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Seventh Circuit: Noncompete provision in license agreement reasonable, not patent misuse

In what the court described as "one of those non-patent patent cases," the Seventh Circuit yesterday affirmed a grant of summary judgment to a patentee who, in its license agreement, included a noncompete provision. The licensee had terminated the license, and argued the noncompete constituted patent misuse, and was therefore void. The court rejected this […]

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More examination outsourcing by the USPTO?

According to a news release published today, the USPTO is exploring the feasability of having the Swedish Patent and Registration Office (PRV) perform the search and examination of international applications filed under the PCT in the U.S. receiving office. In the release, the USPTO notes that it receives about 50,000 international applications and about 400,000 […]

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USPTO posts Examination Support Document Guidelines

The USPTO has posted guidelines for Examination Support Documents on its website devoted to the new claim and continuation limit rules. Examination Support Documents (ESDs) will be required for all patent applications exceeding the 5/25 claim limit that have not yet received a first office action on the merits as of November 1. The guidelines […]

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The Patent Reform Act of 2007: What’s changed in the final House version?

With the Patent Reform Act of 2007 (H.R. 1908) passing the House on Friday, it's about time to take another look at the Act and see what's different between the current version and the version as introduced back in April. Click below for the analysis. First to file (Section 3) This section is essentially unchanged, […]

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Sponsors of the Patent Reform Act of 2007 playing hardball?

According to reports, several of the key opponents of the Patent Reform Act of 2007 (H.R. 1908) withdrew their opposition to the bill before the House vote last Friday. Among those reportedly withdrawing their opposition include the AFL-CIO, Motorola, and the Association of American Universities, among others. Why did they withdraw their opposition? It sounds […]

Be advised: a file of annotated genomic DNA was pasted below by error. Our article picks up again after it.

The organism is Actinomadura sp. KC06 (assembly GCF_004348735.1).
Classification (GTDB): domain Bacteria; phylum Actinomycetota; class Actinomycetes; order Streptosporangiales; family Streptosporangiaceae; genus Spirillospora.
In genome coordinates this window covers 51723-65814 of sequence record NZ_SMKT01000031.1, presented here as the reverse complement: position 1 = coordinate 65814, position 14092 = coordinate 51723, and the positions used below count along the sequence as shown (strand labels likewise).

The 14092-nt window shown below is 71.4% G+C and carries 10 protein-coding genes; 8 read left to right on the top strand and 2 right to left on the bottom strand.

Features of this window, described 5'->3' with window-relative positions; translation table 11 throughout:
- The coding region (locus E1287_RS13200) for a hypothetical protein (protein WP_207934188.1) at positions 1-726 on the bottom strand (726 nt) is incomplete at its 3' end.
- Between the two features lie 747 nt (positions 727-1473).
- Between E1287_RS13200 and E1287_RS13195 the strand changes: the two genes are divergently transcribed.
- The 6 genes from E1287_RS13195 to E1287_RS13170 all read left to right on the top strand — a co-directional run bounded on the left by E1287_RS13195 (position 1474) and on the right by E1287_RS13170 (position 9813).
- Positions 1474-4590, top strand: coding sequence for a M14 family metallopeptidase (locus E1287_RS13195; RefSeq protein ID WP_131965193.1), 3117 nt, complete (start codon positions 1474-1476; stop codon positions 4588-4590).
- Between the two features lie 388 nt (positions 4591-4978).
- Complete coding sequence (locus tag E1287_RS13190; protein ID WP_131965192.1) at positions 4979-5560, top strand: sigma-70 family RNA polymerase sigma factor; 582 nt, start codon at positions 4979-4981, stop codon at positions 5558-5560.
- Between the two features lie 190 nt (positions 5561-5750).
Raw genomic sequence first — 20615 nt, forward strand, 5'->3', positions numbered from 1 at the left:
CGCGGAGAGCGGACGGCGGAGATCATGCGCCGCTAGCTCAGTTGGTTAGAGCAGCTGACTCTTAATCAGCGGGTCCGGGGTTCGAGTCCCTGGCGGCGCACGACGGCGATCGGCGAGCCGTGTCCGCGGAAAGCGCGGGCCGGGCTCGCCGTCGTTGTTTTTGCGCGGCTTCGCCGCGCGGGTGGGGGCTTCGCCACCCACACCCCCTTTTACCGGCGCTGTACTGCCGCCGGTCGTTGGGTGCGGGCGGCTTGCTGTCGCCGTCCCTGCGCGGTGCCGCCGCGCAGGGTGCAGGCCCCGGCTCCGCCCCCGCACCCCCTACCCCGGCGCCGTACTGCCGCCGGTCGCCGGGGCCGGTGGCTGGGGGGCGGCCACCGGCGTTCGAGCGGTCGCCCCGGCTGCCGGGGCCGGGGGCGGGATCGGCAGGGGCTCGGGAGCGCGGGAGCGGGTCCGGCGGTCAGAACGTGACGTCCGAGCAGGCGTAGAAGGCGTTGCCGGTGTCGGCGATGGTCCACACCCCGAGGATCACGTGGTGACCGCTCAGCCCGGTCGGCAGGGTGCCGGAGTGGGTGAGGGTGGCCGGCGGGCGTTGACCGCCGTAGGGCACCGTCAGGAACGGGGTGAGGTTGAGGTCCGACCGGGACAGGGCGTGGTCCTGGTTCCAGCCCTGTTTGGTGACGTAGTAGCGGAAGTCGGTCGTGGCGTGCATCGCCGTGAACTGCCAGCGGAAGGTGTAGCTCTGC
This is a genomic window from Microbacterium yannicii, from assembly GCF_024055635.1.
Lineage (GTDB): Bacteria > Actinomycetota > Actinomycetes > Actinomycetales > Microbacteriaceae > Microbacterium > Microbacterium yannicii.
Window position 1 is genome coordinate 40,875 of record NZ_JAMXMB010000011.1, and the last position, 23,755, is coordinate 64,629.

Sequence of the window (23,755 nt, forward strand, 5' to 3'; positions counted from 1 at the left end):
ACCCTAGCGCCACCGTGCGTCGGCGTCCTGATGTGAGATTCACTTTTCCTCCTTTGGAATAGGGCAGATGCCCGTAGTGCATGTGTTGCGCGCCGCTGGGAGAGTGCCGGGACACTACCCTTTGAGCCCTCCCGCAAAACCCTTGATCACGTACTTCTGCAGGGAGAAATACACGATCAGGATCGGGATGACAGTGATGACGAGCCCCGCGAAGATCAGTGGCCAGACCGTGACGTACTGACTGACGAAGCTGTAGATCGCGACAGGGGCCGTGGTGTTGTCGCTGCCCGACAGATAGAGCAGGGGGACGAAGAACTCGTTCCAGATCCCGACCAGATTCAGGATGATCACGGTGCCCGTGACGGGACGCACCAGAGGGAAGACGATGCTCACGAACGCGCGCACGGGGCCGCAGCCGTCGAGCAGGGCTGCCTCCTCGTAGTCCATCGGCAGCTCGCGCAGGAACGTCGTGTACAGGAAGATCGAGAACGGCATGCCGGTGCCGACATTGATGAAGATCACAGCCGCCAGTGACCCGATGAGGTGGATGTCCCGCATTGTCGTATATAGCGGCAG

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House expected to pass Patent Reform Act of 2007 today

That House version of the Patent Reform Act of 2007 (H.R. 1908) is expected to be considered and passed today. There have been several modifications to the bill since it was first introduced, so even if the Senate also passes it, there likely will be many differences between the House and Senate versions that will […]

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House Passes Patent Reform Act of 2007

As expected, the House this afternoon passed its version of the Patent Reform Act of 2007 (H.R. 1908). The vote was 220-175, with 37 not voting. Now the lobbying action will move to the Senate.

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Government recommends Supreme Court hear patent exhaustion case

In a filing on August 24 (that got put on the back burner with the hubbub about the new continuation and claim limit rules), the government has recommended that the Supreme Court grant certiorari in Quanta Computer, Inc. v. LG Electronics, Inc. (No. 06-937). Detail about the Federal Circuit's decision may be found in this […]

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Third Circuit: Patentee’s intentional falsehood to standards body can support antitrust claim

Maybe it's time for Qualcomm to rethink how it approaches standard-setting organizations. In a decision today, the Third Circuit reversed in part a district court's dismissal of rival Broadcom's antitrust claims, finding that Broadcom had adequately pleaded actions by Qualcomm that, if true, would constitute an antitrust violation. The facts of the case are similar […]

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Patent Office Professional Association comes out against Patent Reform Act of 2007

Support for the Patent Reform Act of 2007 (S. 1145, H.R. 1908) continues to erode. Now, as reported on the Patent Prospector, POPA, the Patent Office Professional Association, has penned an open letter against the Act. The letter, entitled "The Patent Reform Act Will Hurt, Not Help, the U.S. Patent System," is interesting for several […]

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